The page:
All the subjects were thoroughly acquainted with apparatus and the reading were taken in relatively quiet room. Three practice trials were given every time before taking the reading. The four stimuli i.e. red and green light and high pitch and low pitch sound were then presented at random. Shift duty in K.E.M. Hospital is divided in 3 shifts of 8 hour system i.e. morning (7am to 3pm), af-ternoon (3pm to 11pm) and night (11pm to 7am). We have taken 2 readings of the same employee during the morning shift which is from 7a.m to 3p.m and 2 readings during the night shift of the same employee which is from 11p.m to 7a.m, the time when the readings were taken were just after beginning of the duty and just before the end of the duty which was convenient to the hospital employees.

To test whether there was any significant difference during day and night shift duty in males and females with reference to Auditory reaction time (ART) and Visual reaction time (VRT), standard error of difference between two means were applied. The statistical difference was determined by ‘Z’ test.

A comparison was made between
i) ART and VRT to different stimuli in males during day and night shift duty.
ii) ART and VRT to different stimuli in females during day and night shift duty.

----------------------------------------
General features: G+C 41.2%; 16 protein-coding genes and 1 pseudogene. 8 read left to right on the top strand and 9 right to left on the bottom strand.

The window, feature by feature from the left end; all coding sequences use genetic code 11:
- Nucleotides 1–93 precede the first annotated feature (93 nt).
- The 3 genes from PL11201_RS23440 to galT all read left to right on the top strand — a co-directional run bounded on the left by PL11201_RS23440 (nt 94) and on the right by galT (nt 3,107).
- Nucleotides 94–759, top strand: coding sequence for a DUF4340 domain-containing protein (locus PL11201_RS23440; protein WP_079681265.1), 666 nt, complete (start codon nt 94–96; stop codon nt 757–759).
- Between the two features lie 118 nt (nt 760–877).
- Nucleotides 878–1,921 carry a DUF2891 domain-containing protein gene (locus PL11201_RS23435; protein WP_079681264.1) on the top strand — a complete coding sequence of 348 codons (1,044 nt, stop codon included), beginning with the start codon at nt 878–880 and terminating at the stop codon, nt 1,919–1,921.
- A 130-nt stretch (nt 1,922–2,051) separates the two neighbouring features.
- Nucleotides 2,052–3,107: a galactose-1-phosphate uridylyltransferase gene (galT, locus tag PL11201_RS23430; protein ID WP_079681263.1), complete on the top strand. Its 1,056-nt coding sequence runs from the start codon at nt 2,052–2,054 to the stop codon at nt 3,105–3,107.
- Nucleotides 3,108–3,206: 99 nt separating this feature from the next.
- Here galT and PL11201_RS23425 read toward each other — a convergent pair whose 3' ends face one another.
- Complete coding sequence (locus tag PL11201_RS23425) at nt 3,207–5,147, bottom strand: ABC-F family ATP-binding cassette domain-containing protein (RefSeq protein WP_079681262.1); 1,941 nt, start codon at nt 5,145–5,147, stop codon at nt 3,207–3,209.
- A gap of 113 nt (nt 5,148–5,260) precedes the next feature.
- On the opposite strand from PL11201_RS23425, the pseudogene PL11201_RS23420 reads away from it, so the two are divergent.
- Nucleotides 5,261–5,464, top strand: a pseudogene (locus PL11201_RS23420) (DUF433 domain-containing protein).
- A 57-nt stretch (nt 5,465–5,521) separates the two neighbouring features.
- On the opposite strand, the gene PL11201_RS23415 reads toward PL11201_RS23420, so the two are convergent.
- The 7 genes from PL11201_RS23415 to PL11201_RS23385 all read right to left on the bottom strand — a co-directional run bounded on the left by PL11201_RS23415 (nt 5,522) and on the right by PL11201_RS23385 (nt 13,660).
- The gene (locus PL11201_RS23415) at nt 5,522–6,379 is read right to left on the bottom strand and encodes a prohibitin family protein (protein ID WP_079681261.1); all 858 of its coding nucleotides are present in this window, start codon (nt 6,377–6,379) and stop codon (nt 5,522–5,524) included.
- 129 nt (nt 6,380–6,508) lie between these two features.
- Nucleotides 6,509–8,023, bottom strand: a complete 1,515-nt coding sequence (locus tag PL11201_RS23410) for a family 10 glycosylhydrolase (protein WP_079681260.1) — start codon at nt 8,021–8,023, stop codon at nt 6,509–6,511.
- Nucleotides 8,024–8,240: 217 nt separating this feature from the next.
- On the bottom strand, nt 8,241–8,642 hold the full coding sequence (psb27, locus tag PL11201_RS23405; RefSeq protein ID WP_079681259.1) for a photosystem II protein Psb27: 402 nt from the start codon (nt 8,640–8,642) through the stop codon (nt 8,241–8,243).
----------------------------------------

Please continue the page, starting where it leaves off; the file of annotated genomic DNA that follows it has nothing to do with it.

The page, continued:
iii) Comparison of ART and VRT to different stimuli during day shift and night shift between males and females.

Results

There was no statistically significant difference between ART for high pitch, low pitch and both com-bined during day and night shift in males; although ART for high pitch, low pitch and both combined were more during night [Table 1].

Table 1. Comparison of ART and VRT (msecs)( Mean ± SD) to different stimuli in males during day and night shift.

Various Stimuli During day shift During night shift S.E. of diff. Z value P value
ART (high p ) (n = 141) 203.93 ± 48.56 209.26 ± 50.40 5.89 0.90 > 0.05
ART (low p ) (n = 141) 226.37 ± 50.77 230.66 ± 51.63 6.10 0.70 > 0.05
ART (comb.) (n = 141) 215.15 ± 47.52 ٭ 219.96 ± 48.51 ٭٭ 5.72 0.84 > 0.05
VRT (green l ) (n = 141) 224.54 ± 34.01 231.01 ± 35.22 4.12 1.57 > 0.05
VRT (red l ) (n = 141) 223.48 ± 31.28 227.39 ± 31.85 3.76 1.04 > 0.05
VRT (comb. ) (n = 141) 224.01 ± 30.43 ٭ 229.20 ± 31.92 ٭٭ 3.71 1.40 > 0.05

٭S.E.=4.75,Z=1.87, P>0.05; ٭٭S.E.=4.89,Z=1.89 P>0.05

(high p = high pitch, low p = low pitch, comb.= both high and low pitch sound combined) (green l = green light, red l = red light, comb.= both green and red light combined)